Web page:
Singer David Cassidy Reveals Dementia As Reason for Early Retirement
Former Partridge family singer and actor David Cassidy announced his retirement in early February, citing arthritis and a heavy demand for traveling making it difficult to perform in recent years. Cassidy said he would wrap-up his tour dates and officially retire by year’s end. Then, over the weekend, Cassidy was performing in California when he began to forget the lyrics to his songs and appeared to fall off the stage. A day later David Cassidy was compelled to reveal the true health concern behind his retirement: early on-set dementia, the same disease Cassidy’s mother endured during her late life. With the truth revealed, Cassidy says he wants to enjoy the rest of his life, “I want to focus on what I am, who I am, and how I’ve been, without any distraction.”
Google Introduces A.I. Duet, Your New Piano Partner
Computers can now play the piano, thanks to Google. And not just by music by code, either. Google has created A.I. Duet, and just like the name implies, it’s a computerized partner for tickling the ivories. A.I. Duet is programmed with countless melodies and the ability to keep learning in order to better adapt to your lead. How does it work? Simply play a note, chord, melody, or entire piece, and A.I. Duet will respond a-chord-ingly employing one of the many melodies its been taught. A.I. Duet is the latest in Google’s Project Magenta, tasked with answering the question, “Can we use machine learning to create compelling art and music?” You can play around with A.I. Duet yourself here.
Famously-sampled Drummer Clyde Stubblefield Dies of Kidney Failure at 73
After a decade-long battle with kidney-related issues, famed drummer Clyde Stubblefield passed away on Saturday morning in Madison, Wisconsin. Stubblefield was born in April 1943 in Chattanooga, Tennessee, and found early inspiration for rhythms and raucous energy from the industrial soundtrack of the factories and trains surrounding his home. Stubblefield began drumming professionally as a teenager, spending the early 1960s touring and working with artists like Eddie Kirkland and Otis Redding. It was with James Brown that Stubblefield came to public fame, recording a string of songs and hits with Brown and his band in the ‘60s and ‘70s including “Cold Sweat” and “I’ve Got the Feeling,” but it’s that sweet 20 or so seconds on the song “Funky Drummer,” that throttled Stubblefield into music immortality. His beat is one of the most frequently-sampled of all time, employed by artists ranging from Nas, Dr. Dre, and Public Enemy to George Michael and Ed Sheeran. Outside of his infamous sample, Stubblefield was loved and respected by generations of musicians, and upon his death, his wife recanted to AP the time Price footed a $90,000 medical bill for Stubblefield upon hearing the drummer was suffering from bladder cancer. Throughout his life, Stubblefield saw little royalties from any of his work, which is still more than he says he ever expected to make from them, which is nothing. Clyde Stubblefield was 73.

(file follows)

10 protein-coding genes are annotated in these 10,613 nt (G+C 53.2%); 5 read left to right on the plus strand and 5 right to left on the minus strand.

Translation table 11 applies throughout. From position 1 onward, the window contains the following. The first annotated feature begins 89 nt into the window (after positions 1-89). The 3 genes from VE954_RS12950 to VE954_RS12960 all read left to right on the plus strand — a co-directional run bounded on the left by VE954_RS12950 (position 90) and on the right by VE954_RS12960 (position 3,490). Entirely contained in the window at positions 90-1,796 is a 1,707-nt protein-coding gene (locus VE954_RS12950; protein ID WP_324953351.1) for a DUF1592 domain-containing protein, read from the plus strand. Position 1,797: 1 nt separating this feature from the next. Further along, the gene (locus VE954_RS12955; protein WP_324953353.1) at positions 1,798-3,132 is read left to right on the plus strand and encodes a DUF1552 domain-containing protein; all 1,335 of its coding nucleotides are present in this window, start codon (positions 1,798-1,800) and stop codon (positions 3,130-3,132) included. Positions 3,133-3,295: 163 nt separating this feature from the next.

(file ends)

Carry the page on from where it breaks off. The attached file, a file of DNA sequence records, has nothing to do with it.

Unconfirmed Mick Jagger Autobiography Surfaces Moves like Jagger
Writer John Blake penned an essay published in UK’s the Spectator over the weekend alleging his ownership of an unpublished autobiography written by Mick Jagger. The Rolling Stones singer has said for many decades that he has no plans to ever write a tell-all, so the news of this 75,000 or so word book is a bit astonishing. Blake says the autobiography was penned decades ago, implying that if in fact this tell-all exists, and if it is written by Mick Jagger, he apparently doesn’t remember writing it. Blake alleges the book came into his possession through a mutual friend three years ago, but the New York Times has been unable to verify the authenticity of the book with Jagger’s manager.
Dominican Radio DJ and Producer Murdered During Facebook Live Broadcast